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Free Speech

The right to express yourself regardless of the popularity your views is basic to a democratic society. Throughout its history, the ACLU has met challenges from officials who cite reasons old and new to restrict this right. We recognize that if one person can be silenced, all of us are at risk.
Know Your Rights: Street Speech.  Can I pass out flyers to crowds at a mall?  A farmers market? At a school or campus? Find out!
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PSA to student protesters: You have rights!
After ACLU mation, Whatcom County prosecutor withdrew a search warrant for protest group's Facebook page

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News Release, Published: 
Monday, November 2, 2009
Increasingly, corporations and some police officials around the country are seeking to silence their critics by filing actions known as SLAPP suits, or Strategic Lawsuits Against Public Participation. These suits aim to intimidate citizen activists with limited means by forcing them to spend time and money on baseless legal proceedings.
News Release, Published: 
Monday, November 2, 2009
TCI Cablevision (now owned by AT&T) and producer Michael Aivaz have reached a settlement to a lawsuit in federal court over the cancellation of Aivaz's program on Seattle's cable access television channel. Under terms of the settlement, TCI for the first time has established formal procedures for acting on complaints about the content of public access programming.
News Release, Published: 
Monday, November 2, 2009
Noting that freedom of speech is "essential to our democratic ideals," U.S. District Court Judge Robert Lasnik today overturned the ban on candidates mentioning their opponents in the City of Seattle's voter pamphlet. The ruling came in a lawsuit filed by the ACLU challenging the Seattle Ethics and Election Commission's censorship of candidate statements. Agreeing with the ACLU's arguments, Judge Lasnik found that the restriction on candidate statements violates the First Amendment because it bans the expression of certain viewpoints.
News Release, Published: 
Monday, November 2, 2009
The American Civil Liberties Union of Washington today is filing its second lawsuit in United States District Court in Seattle challenging the City of Seattle's establishment of a No Protest Zone during the meeting of the World Trade Organization (WTO) on December 1-3, 1999.
News Release, Published:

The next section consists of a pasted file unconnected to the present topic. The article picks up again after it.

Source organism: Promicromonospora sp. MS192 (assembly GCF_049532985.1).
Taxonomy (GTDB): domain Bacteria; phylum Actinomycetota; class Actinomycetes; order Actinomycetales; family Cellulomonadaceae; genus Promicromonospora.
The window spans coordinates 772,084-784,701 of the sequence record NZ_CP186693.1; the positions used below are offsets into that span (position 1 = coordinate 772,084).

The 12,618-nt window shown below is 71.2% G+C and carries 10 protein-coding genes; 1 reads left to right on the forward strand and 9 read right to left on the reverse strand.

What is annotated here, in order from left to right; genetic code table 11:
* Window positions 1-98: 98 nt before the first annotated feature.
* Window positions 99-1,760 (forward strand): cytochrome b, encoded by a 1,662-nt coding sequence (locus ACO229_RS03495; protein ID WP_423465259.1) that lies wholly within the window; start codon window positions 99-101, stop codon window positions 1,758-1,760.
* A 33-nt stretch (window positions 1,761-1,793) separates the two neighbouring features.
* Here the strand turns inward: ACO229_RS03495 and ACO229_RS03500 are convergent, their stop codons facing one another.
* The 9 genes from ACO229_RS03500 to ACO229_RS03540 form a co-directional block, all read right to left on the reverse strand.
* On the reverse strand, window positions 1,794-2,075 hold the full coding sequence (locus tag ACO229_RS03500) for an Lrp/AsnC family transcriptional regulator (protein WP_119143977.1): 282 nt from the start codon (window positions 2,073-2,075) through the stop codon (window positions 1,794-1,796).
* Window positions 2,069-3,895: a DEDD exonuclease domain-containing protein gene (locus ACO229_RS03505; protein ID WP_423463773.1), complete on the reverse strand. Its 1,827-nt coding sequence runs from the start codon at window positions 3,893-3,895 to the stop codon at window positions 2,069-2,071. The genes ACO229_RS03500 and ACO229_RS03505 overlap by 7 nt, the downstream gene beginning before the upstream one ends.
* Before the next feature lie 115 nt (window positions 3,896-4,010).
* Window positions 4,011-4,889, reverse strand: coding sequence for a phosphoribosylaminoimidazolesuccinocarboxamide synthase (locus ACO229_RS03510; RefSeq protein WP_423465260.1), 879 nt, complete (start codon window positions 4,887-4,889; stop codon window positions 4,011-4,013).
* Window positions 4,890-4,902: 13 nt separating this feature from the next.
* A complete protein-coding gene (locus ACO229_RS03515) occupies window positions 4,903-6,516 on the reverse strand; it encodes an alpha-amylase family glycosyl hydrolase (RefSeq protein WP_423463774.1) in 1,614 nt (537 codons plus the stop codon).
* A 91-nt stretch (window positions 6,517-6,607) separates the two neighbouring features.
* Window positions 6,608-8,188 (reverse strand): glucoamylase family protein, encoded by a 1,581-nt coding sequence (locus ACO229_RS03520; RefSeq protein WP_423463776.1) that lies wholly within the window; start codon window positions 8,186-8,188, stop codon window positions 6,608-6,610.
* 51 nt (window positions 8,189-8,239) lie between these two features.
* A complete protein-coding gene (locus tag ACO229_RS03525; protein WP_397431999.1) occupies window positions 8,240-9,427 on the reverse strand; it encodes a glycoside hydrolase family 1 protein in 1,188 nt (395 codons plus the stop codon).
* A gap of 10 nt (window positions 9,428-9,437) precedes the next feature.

Monday, November 2, 2009
Jessica Beckett, a senior at North Kitsap High School in Poulsbo, has been selected to receive a Youth Activist Scholarship Award in recognition of her work for civil liberties. The $4,000 college scholarship is one of nine awarded by the American Civil Liberties Union to high school students around the nation.
News Release, Published: 
Monday, November 2, 2009
Proponents of free speech literally chalked up a victory on the campus of Western Washington University in Bellingham. In 1999, WWU administrators proposed new guidelines for writing messages in chalk on Red Square plaza that would unreasonably limit who could write messages and what they could say.
News Release, Published: 
Monday, November 2, 2009
The American Civil Liberties Union today is seeking a Temporary Restraining Order against the City of Tacoma to enable a political action group to obtain a permit for a march. The lawsuit was filed on behalf of the Tacoma Leonard Peltier Support Group (TLPSG), a group that works to advance the rights of Native Americans.
News Release, Published: 
Monday, November 2, 2009
The ACLU's Kitsap County Chapter fought an effort to censor David Guterson's Snow Falling on Cedars, a murder mystery about prejudice toward Japanese Americans after World War II. After South Kitsap County School District teacher and parent review panels endorsed the book, a vocal group of parents condemned the acclaimed work as pornographic.
News Release, Published: 
Monday, November 2, 2009
The ACLU successfully challenged regulations purported to give the Washington Liquor Control Board authority to prohibit labels on beer bottles that the Board believes are "immodest, undignified, or in bad taste."
News Release, Published: 
Monday, November 2, 2009
Reasonable rules against harassment on the basis of sexual orientation do not violate the free speech rights of students and teachers. Here are some general guidelines for striking a balance between protecting free speech and protecting students against harassment.

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